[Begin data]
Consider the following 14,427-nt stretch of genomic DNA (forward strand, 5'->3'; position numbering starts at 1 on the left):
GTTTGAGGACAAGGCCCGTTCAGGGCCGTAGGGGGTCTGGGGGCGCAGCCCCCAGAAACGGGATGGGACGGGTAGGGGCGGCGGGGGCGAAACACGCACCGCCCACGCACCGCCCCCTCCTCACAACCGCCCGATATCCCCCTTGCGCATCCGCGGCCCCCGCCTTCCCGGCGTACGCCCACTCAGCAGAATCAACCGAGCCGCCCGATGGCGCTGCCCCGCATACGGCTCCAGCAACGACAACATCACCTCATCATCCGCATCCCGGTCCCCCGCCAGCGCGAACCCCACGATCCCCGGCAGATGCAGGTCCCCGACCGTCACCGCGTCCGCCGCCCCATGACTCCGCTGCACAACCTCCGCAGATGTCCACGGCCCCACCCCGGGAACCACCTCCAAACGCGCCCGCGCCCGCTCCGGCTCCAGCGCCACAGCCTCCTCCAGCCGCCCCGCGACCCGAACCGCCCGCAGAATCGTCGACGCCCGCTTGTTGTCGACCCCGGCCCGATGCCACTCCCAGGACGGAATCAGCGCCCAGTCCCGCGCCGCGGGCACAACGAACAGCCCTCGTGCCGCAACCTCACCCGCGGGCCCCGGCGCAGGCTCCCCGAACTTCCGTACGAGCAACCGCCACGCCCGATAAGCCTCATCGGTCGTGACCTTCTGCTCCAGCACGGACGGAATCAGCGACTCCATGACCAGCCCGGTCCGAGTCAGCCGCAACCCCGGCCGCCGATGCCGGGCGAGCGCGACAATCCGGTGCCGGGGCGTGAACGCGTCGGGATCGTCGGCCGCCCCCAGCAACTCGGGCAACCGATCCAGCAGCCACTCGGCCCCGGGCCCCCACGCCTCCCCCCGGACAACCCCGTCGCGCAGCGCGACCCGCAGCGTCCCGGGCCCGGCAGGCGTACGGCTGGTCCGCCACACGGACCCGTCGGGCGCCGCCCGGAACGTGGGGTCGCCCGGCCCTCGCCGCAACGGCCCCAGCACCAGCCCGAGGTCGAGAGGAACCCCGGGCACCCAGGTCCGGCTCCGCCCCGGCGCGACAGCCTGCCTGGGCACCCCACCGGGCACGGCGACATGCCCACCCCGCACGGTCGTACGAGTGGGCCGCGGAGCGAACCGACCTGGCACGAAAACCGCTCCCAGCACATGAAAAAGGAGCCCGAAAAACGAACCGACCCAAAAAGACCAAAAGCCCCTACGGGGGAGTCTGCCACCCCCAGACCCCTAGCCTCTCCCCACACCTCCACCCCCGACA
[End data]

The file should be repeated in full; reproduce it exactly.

Consider the following 14,427-nt stretch of genomic DNA (forward strand, 5'->3'; position numbering starts at 1 on the left):
GTTTGAGGACAAGGCCCGTTCAGGGCCGTAGGGGGTCTGGGGGCGCAGCCCCCAGAAACGGGATGGGACGGGTAGGGGCGGCGGGGGCGAAACACGCACCGCCCACGCACCGCCCCCTCCTCACAACCGCCCGATATCCCCCTTGCGCATCCGCGGCCCCCGCCTTCCCGGCGTACGCCCACTCAGCAGAATCAACCGAGCCGCCCGATGGCGCTGCCCCGCATACGGCTCCAGCAACGACAACATCACCTCATCATCCGCATCCCGGTCCCCCGCCAGCGCGAACCCCACGATCCCCGGCAGATGCAGGTCCCCGACCGTCACCGCGTCCGCCGCCCCATGACTCCGCTGCACAACCTCCGCAGATGTCCACGGCCCCACCCCGGGAACCACCTCCAAACGCGCCCGCGCCCGCTCCGGCTCCAGCGCCACAGCCTCCTCCAGCCGCCCCGCGACCCGAACCGCCCGCAGAATCGTCGACGCCCGCTTGTTGTCGACCCCGGCCCGATGCCACTCCCAGGACGGAATCAGCGCCCAGTCCCGCGCCGCGGGCACAACGAACAGCCCTCGTGCCGCAACCTCACCCGCGGGCCCCGGCGCAGGCTCCCCGAACTTCCGTACGAGCAACCGCCACGCCCGATAAGCCTCATCGGTCGTGACCTTCTGCTCCAGCACGGACGGAATCAGCGACTCCATGACCAGCCCGGTCCGAGTCAGCCGCAACCCCGGCCGCCGATGCCGGGCGAGCGCGACAATCCGGTGCCGGGGCGTGAACGCGTCGGGATCGTCGGCCGCCCCCAGCAACTCGGGCAACCGATCCAGCAGCCACTCGGCCCCGGGCCCCCACGCCTCCCCCCGGACAACCCCGTCGCGCAGCGCGACCCGCAGCGTCCCGGGCCCGGCAGGCGTACGGCTGGTCCGCCACACGGACCCGTCGGGCGCCGCCCGGAACGTGGGGTCGCCCGGCCCTCGCCGCAACGGCCCCAGCACCAGCCCGAGGTCGAGAGGAACCCCGGGCACCCAGGTCCGGCTCCGCCCCGGCGCGACAGCCTGCCTGGGCACCCCACCGGGCACGGCGACATGCCCACCCCGCACGGTCGTACGAGTGGGCCGCGGAGCGAACCGACCTGGCACGAAAACCGCTCCCAGCACATGAAAAAGGAGCCCGAAAAACGAACCGACCCAAAAAGACCAAAAGCCCCTACGGGGGAGTCTGCCACCCCCAGACCCCTAGCCTCTCCCCACACCTCCACCCCCGACA